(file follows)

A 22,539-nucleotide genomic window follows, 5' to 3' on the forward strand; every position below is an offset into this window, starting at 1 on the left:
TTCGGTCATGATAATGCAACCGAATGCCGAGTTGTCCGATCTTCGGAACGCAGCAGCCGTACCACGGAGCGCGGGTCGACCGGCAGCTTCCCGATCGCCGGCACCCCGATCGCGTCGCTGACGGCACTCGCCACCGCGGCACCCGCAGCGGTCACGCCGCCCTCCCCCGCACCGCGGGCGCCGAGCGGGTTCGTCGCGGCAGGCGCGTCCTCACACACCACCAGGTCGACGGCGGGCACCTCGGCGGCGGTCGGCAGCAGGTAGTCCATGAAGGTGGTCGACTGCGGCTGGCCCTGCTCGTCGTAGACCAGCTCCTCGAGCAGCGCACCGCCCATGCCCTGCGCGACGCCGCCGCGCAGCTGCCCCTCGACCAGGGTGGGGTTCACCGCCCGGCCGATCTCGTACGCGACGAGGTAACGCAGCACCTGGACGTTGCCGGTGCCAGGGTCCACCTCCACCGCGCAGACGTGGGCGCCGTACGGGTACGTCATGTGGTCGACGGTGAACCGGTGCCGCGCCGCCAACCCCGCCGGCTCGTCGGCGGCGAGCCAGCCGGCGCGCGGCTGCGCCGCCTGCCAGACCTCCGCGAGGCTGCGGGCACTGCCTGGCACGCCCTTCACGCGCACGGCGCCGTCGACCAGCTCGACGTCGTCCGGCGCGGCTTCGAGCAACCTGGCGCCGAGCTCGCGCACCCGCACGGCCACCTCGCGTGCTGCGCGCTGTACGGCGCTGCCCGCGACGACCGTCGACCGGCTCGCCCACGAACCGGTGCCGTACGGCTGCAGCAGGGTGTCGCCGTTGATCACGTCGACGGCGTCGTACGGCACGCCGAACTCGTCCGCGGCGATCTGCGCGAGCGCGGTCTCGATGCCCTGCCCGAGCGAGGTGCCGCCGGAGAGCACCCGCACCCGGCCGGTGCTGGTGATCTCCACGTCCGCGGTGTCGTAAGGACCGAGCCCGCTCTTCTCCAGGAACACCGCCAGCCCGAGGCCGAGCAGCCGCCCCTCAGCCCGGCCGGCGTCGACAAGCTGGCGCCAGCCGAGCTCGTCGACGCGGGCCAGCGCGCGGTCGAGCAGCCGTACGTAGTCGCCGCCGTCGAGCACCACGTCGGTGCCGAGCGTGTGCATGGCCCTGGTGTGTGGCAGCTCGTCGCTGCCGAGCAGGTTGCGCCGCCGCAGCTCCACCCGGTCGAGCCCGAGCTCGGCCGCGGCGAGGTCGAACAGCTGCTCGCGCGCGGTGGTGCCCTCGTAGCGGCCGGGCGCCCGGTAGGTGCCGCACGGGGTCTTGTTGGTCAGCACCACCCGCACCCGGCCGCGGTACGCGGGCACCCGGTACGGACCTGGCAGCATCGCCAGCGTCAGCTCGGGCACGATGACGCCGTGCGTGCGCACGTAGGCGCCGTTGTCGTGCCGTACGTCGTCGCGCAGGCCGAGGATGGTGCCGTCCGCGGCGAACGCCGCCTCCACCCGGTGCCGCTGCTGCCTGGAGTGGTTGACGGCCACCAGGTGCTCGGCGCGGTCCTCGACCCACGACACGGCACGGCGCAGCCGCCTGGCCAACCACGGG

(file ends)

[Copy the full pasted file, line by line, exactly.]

A 22,539-nucleotide genomic window follows, 5' to 3' on the forward strand; every position below is an offset into this window, starting at 1 on the left:
TTCGGTCATGATAATGCAACCGAATGCCGAGTTGTCCGATCTTCGGAACGCAGCAGCCGTACCACGGAGCGCGGGTCGACCGGCAGCTTCCCGATCGCCGGCACCCCGATCGCGTCGCTGACGGCACTCGCCACCGCGGCACCCGCAGCGGTCACGCCGCCCTCCCCCGCACCGCGGGCGCCGAGCGGGTTCGTCGCGGCAGGCGCGTCCTCACACACCACCAGGTCGACGGCGGGCACCTCGGCGGCGGTCGGCAGCAGGTAGTCCATGAAGGTGGTCGACTGCGGCTGGCCCTGCTCGTCGTAGACCAGCTCCTCGAGCAGCGCACCGCCCATGCCCTGCGCGACGCCGCCGCGCAGCTGCCCCTCGACCAGGGTGGGGTTCACCGCCCGGCCGATCTCGTACGCGACGAGGTAACGCAGCACCTGGACGTTGCCGGTGCCAGGGTCCACCTCCACCGCGCAGACGTGGGCGCCGTACGGGTACGTCATGTGGTCGACGGTGAACCGGTGCCGCGCCGCCAACCCCGCCGGCTCGTCGGCGGCGAGCCAGCCGGCGCGCGGCTGCGCCGCCTGCCAGACCTCCGCGAGGCTGCGGGCACTGCCTGGCACGCCCTTCACGCGCACGGCGCCGTCGACCAGCTCGACGTCGTCCGGCGCGGCTTCGAGCAACCTGGCGCCGAGCTCGCGCACCCGCACGGCCACCTCGCGTGCTGCGCGCTGTACGGCGCTGCCCGCGACGACCGTCGACCGGCTCGCCCACGAACCGGTGCCGTACGGCTGCAGCAGGGTGTCGCCGTTGATCACGTCGACGGCGTCGTACGGCACGCCGAACTCGTCCGCGGCGATCTGCGCGAGCGCGGTCTCGATGCCCTGCCCGAGCGAGGTGCCGCCGGAGAGCACCCGCACCCGGCCGGTGCTGGTGATCTCCACGTCCGCGGTGTCGTAAGGACCGAGCCCGCTCTTCTCCAGGAACACCGCCAGCCCGAGGCCGAGCAGCCGCCCCTCAGCCCGGCCGGCGTCGACAAGCTGGCGCCAGCCGAGCTCGTCGACGCGGGCCAGCGCGCGGTCGAGCAGCCGTACGTAGTCGCCGCCGTCGAGCACCACGTCGGTGCCGAGCGTGTGCATGGCCCTGGTGTGTGGCAGCTCGTCGCTGCCGAGCAGGTTGCGCCGCCGCAGCTCCACCCGGTCGAGCCCGAGCTCGGCCGCGGCGAGGTCGAACAGCTGCTCGCGCGCGGTGGTGCCCTCGTAGCGGCCGGGCGCCCGGTAGGTGCCGCACGGGGTCTTGTTGGTCAGCACCACCCGCACCCGGCCGCGGTACGCGGGCACCCGGTACGGACCTGGCAGCATCGCCAGCGTCAGCTCGGGCACGATGACGCCGTGCGTGCGCACGTAGGCGCCGTTGTCGTGCCGTACGTCGTCGCGCAGGCCGAGGATGGTGCCGTCCGCGGCGAACGCCGCCTCCACCCGGTGCCGCTGCTGCCTGGAGTGGTTGACGGCCACCAGGTGCTCGGCGCGGTCCTCGACCCACGACACGGCACGGCGCAGCCGCCTGGCCAACCACGGG